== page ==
On my way home from work my brakes failed, luckily I wasnt far from home. I discovered the brake pipe had split and I have now replaced this. I have bled the brakes but the pressure isnt increasing. Is there a sequence I should be following? Started rigt rear caliper, left rear, front right, front left. Or is there any other tips you could give me to get this problem solved?
If the brake pedal went all the way to the floor, either during the failure or while bleeding, there's a real good chance the master cylinder has been damaged. Crud and corrosion build up in the lower halves of the two bores where the pistons don't normally travel. When you run the pedal all the way down, the lip seals get ripped on that crud, then you have an internal leak that prevents pressure from building up.
May, 28, 2012 AT 8:54 PM
Thanks for you reply! Pressure is building up slightly but then seems to drop again. Could this also be a result of the master cylinder being damaged? It did look like the brake pipe had been rubbing against something which is what ive put the split down to, but would the split pipe itself not cause the problems with the pressure? Like I say, the pressure does seem to build a little but not to the required level.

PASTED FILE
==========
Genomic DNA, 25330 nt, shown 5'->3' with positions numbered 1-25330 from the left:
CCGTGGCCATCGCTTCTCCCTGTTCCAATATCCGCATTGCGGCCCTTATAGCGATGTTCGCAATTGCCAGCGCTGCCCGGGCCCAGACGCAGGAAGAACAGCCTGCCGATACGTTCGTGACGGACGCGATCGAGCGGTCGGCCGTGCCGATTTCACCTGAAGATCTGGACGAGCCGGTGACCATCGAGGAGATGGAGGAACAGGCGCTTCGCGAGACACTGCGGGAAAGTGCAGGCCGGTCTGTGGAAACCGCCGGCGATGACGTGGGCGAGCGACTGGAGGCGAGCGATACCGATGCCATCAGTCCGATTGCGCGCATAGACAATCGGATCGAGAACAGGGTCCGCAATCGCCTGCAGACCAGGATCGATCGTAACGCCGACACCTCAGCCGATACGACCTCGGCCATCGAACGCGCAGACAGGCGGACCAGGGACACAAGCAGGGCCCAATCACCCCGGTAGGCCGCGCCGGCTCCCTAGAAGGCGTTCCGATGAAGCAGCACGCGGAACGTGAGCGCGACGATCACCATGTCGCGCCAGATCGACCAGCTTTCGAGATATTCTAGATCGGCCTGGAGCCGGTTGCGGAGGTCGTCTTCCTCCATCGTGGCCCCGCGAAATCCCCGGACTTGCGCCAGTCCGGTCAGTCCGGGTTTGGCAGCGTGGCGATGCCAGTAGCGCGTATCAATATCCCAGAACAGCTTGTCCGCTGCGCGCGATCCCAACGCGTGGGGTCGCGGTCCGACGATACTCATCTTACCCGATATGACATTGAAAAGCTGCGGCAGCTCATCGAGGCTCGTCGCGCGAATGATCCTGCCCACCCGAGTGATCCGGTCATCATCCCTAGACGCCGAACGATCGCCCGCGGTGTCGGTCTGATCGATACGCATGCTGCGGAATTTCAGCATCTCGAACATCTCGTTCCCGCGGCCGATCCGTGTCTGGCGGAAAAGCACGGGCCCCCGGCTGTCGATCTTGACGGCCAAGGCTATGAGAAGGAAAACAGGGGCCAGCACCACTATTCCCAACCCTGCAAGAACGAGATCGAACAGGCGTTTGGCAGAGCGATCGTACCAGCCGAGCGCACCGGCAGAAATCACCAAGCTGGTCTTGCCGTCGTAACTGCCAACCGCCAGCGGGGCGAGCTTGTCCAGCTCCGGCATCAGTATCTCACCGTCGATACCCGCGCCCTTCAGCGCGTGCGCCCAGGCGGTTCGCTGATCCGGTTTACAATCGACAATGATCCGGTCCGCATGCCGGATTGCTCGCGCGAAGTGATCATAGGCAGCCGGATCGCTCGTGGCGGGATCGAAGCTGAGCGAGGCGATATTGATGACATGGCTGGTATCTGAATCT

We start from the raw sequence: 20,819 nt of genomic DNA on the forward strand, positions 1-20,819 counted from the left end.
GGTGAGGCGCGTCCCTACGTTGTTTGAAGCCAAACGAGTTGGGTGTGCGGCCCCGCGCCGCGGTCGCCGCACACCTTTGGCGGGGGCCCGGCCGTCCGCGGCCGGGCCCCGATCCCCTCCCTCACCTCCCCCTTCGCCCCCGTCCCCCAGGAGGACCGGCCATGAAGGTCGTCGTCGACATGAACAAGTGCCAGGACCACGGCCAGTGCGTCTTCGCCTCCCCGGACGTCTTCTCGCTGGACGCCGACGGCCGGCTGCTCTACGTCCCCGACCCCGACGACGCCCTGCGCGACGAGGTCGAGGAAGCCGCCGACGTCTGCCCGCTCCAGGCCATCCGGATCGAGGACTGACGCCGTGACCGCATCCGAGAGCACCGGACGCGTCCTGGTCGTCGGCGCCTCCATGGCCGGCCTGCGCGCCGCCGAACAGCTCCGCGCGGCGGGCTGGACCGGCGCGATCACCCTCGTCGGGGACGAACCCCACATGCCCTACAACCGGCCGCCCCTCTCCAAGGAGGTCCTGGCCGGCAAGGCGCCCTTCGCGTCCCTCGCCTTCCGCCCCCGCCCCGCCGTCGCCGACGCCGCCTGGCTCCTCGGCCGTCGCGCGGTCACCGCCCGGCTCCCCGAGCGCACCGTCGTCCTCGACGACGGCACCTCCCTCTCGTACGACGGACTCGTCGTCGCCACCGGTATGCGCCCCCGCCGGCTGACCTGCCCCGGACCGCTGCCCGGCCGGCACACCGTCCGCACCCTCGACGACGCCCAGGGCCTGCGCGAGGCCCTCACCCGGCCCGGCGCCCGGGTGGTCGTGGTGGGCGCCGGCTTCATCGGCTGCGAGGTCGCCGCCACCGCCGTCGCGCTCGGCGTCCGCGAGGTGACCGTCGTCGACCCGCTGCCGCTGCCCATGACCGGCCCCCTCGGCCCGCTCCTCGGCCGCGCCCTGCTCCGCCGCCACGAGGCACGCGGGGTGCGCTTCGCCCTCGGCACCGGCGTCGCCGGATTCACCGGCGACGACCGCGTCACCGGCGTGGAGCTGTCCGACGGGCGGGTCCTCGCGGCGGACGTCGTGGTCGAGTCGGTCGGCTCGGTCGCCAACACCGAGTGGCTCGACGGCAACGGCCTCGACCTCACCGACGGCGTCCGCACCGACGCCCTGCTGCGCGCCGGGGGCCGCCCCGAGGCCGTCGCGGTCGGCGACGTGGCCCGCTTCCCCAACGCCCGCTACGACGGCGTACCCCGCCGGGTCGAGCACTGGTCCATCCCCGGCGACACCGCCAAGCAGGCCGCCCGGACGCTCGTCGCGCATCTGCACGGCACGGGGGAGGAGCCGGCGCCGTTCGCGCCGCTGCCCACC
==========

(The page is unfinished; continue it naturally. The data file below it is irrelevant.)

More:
May, 28, 2012 AT 9:09 PM
There's two hydraulic circuits and two pistons with lip seals in the master cylinder. If only one seal is damaged some pressure will build up against the brake pedal. There is a spring inside to create that pressure which forces some brake fluid to go out to the two working brakes.
What you should be able to do, with a helper, is to have them pump the pedal rapidly a few times, then hold it down with just normal foot pressure while you open a bleeder screw. You should get a little spurt of fluid and the helper should feel the slight movement of the pedal. Do that for each wheel. If you find one front brake and the opposite rear brake don't give you that nice spurt, suspect the master cylinder. If you DO get a good spurt from all four wheels, there is likely still air in the line.
You should only have to bleed the line that had the leak, not all four of them unless you let the reservoir run dry. Even then I never bleed at the wheels. No air is going to travel to the wheels that didn't have a leak. Simply working the brake pedal a few times will wash up any air bubbles that might have gone a few inches down those lines.